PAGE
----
I press play again.
So Mock explained that, although she had been born a boy, she had actually not been born. As a boy. She had been born as who she was. And then had defined herself when she was a young girl. And she had defined herself as who she was, which was the way she was born (which was a boy).
Which was before she had gender reassignment surgery which, she argued, didn't change her sex.
Now what I want for my birthday this year is a picture of the look on Piers Morgans face when Mock explained this. I want to put it up on the wall in my office so I can see it at every possible opportunity because of the intense pleasure it will give me.
So Mock proceeded to explain that we all have a sex that is assigned at birth which "none of us has control over." I guess proof of this statement is that you can't even change it with a sex change operation.
Now I'm thinking at this point that this discussion (which, by the way, should be outlawed as soon as possible) should be about over. Where could it possibly go from here? The question is quickly answered.
"Do you dispute that you were born a boy?" asks Piers.
"I was born," she says, "a baby ..."
I pause my TV again. But this time so that I can rewind it and hear her say this again. Several times.
I let it play.
"...who was assigned 'male' at birth. I did not identify or live my life as a boy. As soon as I had enough agency in my life to grow up, I became who I am ... That's a lot of nuance and it's hard to communicate that in 30 seconds or even in a 140-character tweet."
You can say that again.
Piers goes back to the article that made Mock famous: The "I Was Born a Boy" article in Marie Claire. The one that has her name on the byline and is written in the first person. The article, points out Piers, "repeatedly in your own words says you were born a boy."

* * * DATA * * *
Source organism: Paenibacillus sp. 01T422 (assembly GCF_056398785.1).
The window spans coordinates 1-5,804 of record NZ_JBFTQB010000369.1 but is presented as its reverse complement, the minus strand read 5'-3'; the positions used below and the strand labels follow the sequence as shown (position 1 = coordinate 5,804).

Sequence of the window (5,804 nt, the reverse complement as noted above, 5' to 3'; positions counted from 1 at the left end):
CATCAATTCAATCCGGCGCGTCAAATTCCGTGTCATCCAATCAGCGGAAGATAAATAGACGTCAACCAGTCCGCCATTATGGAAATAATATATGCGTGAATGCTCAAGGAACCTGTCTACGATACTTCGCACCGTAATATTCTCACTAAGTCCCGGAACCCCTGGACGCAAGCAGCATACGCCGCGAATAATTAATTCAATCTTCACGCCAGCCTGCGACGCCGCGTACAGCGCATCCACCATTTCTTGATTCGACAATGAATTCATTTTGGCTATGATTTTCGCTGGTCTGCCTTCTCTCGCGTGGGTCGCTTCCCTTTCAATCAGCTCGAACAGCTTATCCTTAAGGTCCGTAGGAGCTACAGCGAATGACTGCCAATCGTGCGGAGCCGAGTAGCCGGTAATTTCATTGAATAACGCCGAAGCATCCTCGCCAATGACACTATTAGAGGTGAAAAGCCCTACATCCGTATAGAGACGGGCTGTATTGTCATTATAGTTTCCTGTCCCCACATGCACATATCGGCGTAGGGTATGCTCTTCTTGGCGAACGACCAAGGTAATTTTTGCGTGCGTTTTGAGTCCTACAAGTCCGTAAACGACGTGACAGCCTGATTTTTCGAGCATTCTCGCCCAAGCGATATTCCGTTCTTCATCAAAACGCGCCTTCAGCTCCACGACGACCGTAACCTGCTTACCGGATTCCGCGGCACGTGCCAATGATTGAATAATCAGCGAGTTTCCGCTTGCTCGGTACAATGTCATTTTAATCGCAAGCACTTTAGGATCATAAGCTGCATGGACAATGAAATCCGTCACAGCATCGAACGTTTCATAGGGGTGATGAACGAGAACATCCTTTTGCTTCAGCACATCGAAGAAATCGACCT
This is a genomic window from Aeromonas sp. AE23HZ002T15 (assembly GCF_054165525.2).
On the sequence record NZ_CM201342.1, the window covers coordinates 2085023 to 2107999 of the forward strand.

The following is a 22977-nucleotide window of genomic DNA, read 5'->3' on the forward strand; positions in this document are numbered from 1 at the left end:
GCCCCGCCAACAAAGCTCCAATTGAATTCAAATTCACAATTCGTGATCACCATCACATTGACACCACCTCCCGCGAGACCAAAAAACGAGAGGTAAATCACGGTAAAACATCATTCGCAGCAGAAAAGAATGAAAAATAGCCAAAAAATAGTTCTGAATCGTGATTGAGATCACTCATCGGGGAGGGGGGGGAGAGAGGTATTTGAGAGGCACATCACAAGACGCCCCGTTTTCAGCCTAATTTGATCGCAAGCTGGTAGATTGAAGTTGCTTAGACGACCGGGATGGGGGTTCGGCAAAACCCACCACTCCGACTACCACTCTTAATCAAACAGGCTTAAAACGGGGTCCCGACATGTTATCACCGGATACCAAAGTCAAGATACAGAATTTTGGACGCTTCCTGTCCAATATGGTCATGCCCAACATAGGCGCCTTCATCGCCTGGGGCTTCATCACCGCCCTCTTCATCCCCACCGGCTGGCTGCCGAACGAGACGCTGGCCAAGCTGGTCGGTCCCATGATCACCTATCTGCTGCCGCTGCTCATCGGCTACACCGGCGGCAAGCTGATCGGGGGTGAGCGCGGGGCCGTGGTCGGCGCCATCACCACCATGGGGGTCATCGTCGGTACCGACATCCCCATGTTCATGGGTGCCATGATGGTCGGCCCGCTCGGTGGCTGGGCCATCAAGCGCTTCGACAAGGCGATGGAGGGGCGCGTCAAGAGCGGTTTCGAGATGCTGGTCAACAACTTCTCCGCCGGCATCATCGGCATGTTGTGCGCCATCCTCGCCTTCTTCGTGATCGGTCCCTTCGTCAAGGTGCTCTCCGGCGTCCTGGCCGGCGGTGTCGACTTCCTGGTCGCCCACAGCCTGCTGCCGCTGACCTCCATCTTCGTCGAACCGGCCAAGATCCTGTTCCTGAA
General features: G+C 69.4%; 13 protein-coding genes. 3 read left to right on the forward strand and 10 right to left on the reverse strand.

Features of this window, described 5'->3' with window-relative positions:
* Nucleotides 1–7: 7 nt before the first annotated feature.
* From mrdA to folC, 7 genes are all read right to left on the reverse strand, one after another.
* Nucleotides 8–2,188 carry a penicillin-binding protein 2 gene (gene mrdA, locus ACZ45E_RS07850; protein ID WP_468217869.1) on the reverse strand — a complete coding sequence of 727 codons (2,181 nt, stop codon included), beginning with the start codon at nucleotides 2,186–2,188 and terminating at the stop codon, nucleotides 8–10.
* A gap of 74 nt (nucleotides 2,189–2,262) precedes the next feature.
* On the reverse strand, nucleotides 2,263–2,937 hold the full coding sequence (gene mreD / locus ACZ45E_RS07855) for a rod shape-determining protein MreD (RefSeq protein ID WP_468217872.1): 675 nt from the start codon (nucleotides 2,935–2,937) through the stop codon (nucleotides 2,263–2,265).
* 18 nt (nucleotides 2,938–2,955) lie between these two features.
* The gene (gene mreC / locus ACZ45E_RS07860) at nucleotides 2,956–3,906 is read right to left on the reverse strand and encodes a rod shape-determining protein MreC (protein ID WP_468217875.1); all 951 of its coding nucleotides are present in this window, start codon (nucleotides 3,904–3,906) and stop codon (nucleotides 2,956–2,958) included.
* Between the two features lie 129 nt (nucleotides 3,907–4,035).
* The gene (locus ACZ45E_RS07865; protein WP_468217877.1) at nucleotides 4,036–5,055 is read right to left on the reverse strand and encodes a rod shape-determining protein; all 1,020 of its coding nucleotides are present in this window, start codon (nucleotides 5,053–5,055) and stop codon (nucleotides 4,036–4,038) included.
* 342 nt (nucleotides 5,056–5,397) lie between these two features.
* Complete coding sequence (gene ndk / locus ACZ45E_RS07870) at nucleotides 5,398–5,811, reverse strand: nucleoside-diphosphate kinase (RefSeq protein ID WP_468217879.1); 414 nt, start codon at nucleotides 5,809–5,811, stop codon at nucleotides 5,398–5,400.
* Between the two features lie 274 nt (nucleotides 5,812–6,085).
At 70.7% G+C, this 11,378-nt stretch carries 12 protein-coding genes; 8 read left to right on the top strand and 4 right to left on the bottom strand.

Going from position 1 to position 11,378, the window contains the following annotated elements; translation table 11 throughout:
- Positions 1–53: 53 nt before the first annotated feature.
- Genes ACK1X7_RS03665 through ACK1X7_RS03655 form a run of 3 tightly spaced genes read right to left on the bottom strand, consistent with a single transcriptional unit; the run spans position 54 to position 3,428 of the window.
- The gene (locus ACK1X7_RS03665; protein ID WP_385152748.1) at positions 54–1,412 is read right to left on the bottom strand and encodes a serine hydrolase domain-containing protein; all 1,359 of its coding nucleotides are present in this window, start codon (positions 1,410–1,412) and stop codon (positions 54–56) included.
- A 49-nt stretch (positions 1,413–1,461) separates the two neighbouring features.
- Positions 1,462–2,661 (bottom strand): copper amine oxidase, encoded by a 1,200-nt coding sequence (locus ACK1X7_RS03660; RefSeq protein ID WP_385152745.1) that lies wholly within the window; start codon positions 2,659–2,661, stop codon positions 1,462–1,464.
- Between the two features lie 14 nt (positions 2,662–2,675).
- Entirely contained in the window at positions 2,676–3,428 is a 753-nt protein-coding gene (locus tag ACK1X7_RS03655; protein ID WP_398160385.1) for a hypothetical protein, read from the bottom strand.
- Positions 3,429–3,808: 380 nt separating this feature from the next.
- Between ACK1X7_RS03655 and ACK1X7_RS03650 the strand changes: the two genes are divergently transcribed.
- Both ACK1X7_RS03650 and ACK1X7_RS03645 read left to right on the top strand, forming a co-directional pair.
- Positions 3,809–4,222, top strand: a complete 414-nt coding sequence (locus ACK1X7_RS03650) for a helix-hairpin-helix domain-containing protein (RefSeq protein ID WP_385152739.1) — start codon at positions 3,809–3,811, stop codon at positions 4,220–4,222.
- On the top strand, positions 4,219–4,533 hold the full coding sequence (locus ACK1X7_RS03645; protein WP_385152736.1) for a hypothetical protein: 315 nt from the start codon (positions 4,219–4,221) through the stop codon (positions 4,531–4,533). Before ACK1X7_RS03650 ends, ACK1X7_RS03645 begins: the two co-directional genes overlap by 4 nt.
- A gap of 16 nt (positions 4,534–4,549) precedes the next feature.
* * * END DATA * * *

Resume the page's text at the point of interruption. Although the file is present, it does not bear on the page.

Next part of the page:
"I did not write that article Piers."
This statement is spoken by Mock on Piers Morgan's show. In the first person. I'm wondering if she really said it. Possibly, she might deny it later. But only by undergoing truth reassignment surgery.
Anything is possible.
So Piers, still completely confused by what he has heard, explains that he is supportive of gay rights and same-sex marriage rights and transgender rights and every cause involving any exotic sexual practice he can think of and that he supports Mock and everything she stands for, at which point, after a few more comments by Mock bringing into question exactly what planet she is from, the interview ends.
I am at this point lying on the floor looking at the TV upside down, in the hope that it will make more sense that way.
After a commercial break, there ensues a discussion involving a panel of people of unknown expertise to advise Piers on whether Mock, who wrote a book about changing her sex, was a man who became a woman.
They cannot decide.
The show ends. I turn the TV off. Still on the floor, I am pondering the uncertainty of the universe and questioning whether anything is real. After a while everything stops spinning and I am able to stand up.
I solace myself with the thought that, tomorrow, everything will return to normal and Piers will return to his usual programming in which he tells gun rights advocates that he can't agree with them because they don't make any sense.